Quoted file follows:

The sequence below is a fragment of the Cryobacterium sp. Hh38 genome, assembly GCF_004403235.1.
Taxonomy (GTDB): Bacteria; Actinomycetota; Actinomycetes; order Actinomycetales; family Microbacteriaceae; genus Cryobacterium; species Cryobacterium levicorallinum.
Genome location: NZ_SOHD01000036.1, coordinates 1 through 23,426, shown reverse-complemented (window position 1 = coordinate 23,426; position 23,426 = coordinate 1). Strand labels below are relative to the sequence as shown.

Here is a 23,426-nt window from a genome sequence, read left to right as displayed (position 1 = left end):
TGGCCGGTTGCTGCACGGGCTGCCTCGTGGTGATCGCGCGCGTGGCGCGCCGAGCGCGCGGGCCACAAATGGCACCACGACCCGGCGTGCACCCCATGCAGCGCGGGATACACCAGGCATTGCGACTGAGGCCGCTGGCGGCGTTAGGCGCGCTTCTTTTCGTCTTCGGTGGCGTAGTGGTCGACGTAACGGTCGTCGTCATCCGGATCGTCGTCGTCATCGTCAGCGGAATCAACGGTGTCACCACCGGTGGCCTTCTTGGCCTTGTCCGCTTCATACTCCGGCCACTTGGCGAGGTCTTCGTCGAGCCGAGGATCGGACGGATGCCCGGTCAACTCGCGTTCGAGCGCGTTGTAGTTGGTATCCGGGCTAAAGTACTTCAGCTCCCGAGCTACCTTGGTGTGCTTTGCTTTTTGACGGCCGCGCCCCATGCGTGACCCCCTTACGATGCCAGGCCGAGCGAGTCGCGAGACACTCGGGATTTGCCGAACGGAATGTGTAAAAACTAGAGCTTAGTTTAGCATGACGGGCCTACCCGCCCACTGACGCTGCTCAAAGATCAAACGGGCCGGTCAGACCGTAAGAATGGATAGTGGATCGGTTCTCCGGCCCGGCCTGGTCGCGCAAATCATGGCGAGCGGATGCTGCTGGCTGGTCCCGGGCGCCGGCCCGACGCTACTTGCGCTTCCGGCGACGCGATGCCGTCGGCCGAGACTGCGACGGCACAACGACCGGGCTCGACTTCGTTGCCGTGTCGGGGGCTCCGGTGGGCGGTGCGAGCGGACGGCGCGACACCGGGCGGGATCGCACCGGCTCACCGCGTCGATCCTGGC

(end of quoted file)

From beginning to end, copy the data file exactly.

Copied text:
The sequence below is a fragment of the Cryobacterium sp. Hh38 genome, assembly GCF_004403235.1.
Taxonomy (GTDB): Bacteria; Actinomycetota; Actinomycetes; order Actinomycetales; family Microbacteriaceae; genus Cryobacterium; species Cryobacterium levicorallinum.
Genome location: NZ_SOHD01000036.1, coordinates 1 through 23,426, shown reverse-complemented (window position 1 = coordinate 23,426; position 23,426 = coordinate 1). Strand labels below are relative to the sequence as shown.

Here is a 23,426-nt window from a genome sequence, read left to right as displayed (position 1 = left end):
TGGCCGGTTGCTGCACGGGCTGCCTCGTGGTGATCGCGCGCGTGGCGCGCCGAGCGCGCGGGCCACAAATGGCACCACGACCCGGCGTGCACCCCATGCAGCGCGGGATACACCAGGCATTGCGACTGAGGCCGCTGGCGGCGTTAGGCGCGCTTCTTTTCGTCTTCGGTGGCGTAGTGGTCGACGTAACGGTCGTCGTCATCCGGATCGTCGTCGTCATCGTCAGCGGAATCAACGGTGTCACCACCGGTGGCCTTCTTGGCCTTGTCCGCTTCATACTCCGGCCACTTGGCGAGGTCTTCGTCGAGCCGAGGATCGGACGGATGCCCGGTCAACTCGCGTTCGAGCGCGTTGTAGTTGGTATCCGGGCTAAAGTACTTCAGCTCCCGAGCTACCTTGGTGTGCTTTGCTTTTTGACGGCCGCGCCCCATGCGTGACCCCCTTACGATGCCAGGCCGAGCGAGTCGCGAGACACTCGGGATTTGCCGAACGGAATGTGTAAAAACTAGAGCTTAGTTTAGCATGACGGGCCTACCCGCCCACTGACGCTGCTCAAAGATCAAACGGGCCGGTCAGACCGTAAGAATGGATAGTGGATCGGTTCTCCGGCCCGGCCTGGTCGCGCAAATCATGGCGAGCGGATGCTGCTGGCTGGTCCCGGGCGCCGGCCCGACGCTACTTGCGCTTCCGGCGACGCGATGCCGTCGGCCGAGACTGCGACGGCACAACGACCGGGCTCGACTTCGTTGCCGTGTCGGGGGCTCCGGTGGGCGGTGCGAGCGGACGGCGCGACACCGGGCGGGATCGCACCGGCTCACCGCGTCGATCCTGGC